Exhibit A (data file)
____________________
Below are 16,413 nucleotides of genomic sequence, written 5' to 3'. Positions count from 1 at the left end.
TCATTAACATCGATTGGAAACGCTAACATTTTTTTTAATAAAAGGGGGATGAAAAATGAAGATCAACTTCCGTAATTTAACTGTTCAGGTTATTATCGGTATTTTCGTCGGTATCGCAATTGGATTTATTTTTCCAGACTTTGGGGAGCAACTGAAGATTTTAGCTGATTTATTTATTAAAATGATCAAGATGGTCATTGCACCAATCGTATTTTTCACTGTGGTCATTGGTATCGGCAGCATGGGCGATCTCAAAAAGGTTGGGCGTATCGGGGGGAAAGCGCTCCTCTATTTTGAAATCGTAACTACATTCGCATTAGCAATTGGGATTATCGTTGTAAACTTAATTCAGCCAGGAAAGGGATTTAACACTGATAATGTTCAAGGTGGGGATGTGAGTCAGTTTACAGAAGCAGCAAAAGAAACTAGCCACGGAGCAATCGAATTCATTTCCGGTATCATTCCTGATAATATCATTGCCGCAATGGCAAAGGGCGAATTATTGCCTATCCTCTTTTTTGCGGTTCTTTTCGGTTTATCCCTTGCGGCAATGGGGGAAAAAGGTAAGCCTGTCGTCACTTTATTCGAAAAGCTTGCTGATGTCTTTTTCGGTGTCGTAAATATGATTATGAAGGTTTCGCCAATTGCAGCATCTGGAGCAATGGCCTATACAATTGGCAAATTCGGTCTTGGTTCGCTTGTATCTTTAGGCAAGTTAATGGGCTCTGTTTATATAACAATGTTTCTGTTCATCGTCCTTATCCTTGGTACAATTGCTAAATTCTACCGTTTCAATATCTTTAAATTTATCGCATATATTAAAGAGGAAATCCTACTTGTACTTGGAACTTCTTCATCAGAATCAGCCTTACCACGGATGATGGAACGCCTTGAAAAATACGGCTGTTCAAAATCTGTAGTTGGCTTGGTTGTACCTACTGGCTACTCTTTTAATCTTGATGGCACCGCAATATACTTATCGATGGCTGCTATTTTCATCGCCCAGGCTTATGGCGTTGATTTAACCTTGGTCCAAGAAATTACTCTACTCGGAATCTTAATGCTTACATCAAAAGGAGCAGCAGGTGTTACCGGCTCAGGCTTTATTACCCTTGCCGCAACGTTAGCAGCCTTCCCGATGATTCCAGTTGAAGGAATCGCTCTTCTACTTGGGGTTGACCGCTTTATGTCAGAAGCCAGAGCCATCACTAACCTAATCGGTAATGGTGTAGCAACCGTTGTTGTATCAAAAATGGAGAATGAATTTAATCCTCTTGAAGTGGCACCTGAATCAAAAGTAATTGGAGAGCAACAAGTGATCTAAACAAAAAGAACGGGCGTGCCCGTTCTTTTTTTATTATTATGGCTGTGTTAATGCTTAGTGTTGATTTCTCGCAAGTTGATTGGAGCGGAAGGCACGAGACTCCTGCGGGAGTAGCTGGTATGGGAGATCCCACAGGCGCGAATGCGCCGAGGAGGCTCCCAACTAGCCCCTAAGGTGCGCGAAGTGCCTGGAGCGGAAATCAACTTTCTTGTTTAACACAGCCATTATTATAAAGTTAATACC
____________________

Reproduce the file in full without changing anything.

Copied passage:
Below are 16,413 nucleotides of genomic sequence, written 5' to 3'. Positions count from 1 at the left end.
TCATTAACATCGATTGGAAACGCTAACATTTTTTTTAATAAAAGGGGGATGAAAAATGAAGATCAACTTCCGTAATTTAACTGTTCAGGTTATTATCGGTATTTTCGTCGGTATCGCAATTGGATTTATTTTTCCAGACTTTGGGGAGCAACTGAAGATTTTAGCTGATTTATTTATTAAAATGATCAAGATGGTCATTGCACCAATCGTATTTTTCACTGTGGTCATTGGTATCGGCAGCATGGGCGATCTCAAAAAGGTTGGGCGTATCGGGGGGAAAGCGCTCCTCTATTTTGAAATCGTAACTACATTCGCATTAGCAATTGGGATTATCGTTGTAAACTTAATTCAGCCAGGAAAGGGATTTAACACTGATAATGTTCAAGGTGGGGATGTGAGTCAGTTTACAGAAGCAGCAAAAGAAACTAGCCACGGAGCAATCGAATTCATTTCCGGTATCATTCCTGATAATATCATTGCCGCAATGGCAAAGGGCGAATTATTGCCTATCCTCTTTTTTGCGGTTCTTTTCGGTTTATCCCTTGCGGCAATGGGGGAAAAAGGTAAGCCTGTCGTCACTTTATTCGAAAAGCTTGCTGATGTCTTTTTCGGTGTCGTAAATATGATTATGAAGGTTTCGCCAATTGCAGCATCTGGAGCAATGGCCTATACAATTGGCAAATTCGGTCTTGGTTCGCTTGTATCTTTAGGCAAGTTAATGGGCTCTGTTTATATAACAATGTTTCTGTTCATCGTCCTTATCCTTGGTACAATTGCTAAATTCTACCGTTTCAATATCTTTAAATTTATCGCATATATTAAAGAGGAAATCCTACTTGTACTTGGAACTTCTTCATCAGAATCAGCCTTACCACGGATGATGGAACGCCTTGAAAAATACGGCTGTTCAAAATCTGTAGTTGGCTTGGTTGTACCTACTGGCTACTCTTTTAATCTTGATGGCACCGCAATATACTTATCGATGGCTGCTATTTTCATCGCCCAGGCTTATGGCGTTGATTTAACCTTGGTCCAAGAAATTACTCTACTCGGAATCTTAATGCTTACATCAAAAGGAGCAGCAGGTGTTACCGGCTCAGGCTTTATTACCCTTGCCGCAACGTTAGCAGCCTTCCCGATGATTCCAGTTGAAGGAATCGCTCTTCTACTTGGGGTTGACCGCTTTATGTCAGAAGCCAGAGCCATCACTAACCTAATCGGTAATGGTGTAGCAACCGTTGTTGTATCAAAAATGGAGAATGAATTTAATCCTCTTGAAGTGGCACCTGAATCAAAAGTAATTGGAGAGCAACAAGTGATCTAAACAAAAAGAACGGGCGTGCCCGTTCTTTTTTTATTATTATGGCTGTGTTAATGCTTAGTGTTGATTTCTCGCAAGTTGATTGGAGCGGAAGGCACGAGACTCCTGCGGGAGTAGCTGGTATGGGAGATCCCACAGGCGCGAATGCGCCGAGGAGGCTCCCAACTAGCCCCTAAGGTGCGCGAAGTGCCTGGAGCGGAAATCAACTTTCTTGTTTAACACAGCCATTATTATAAAGTTAATACC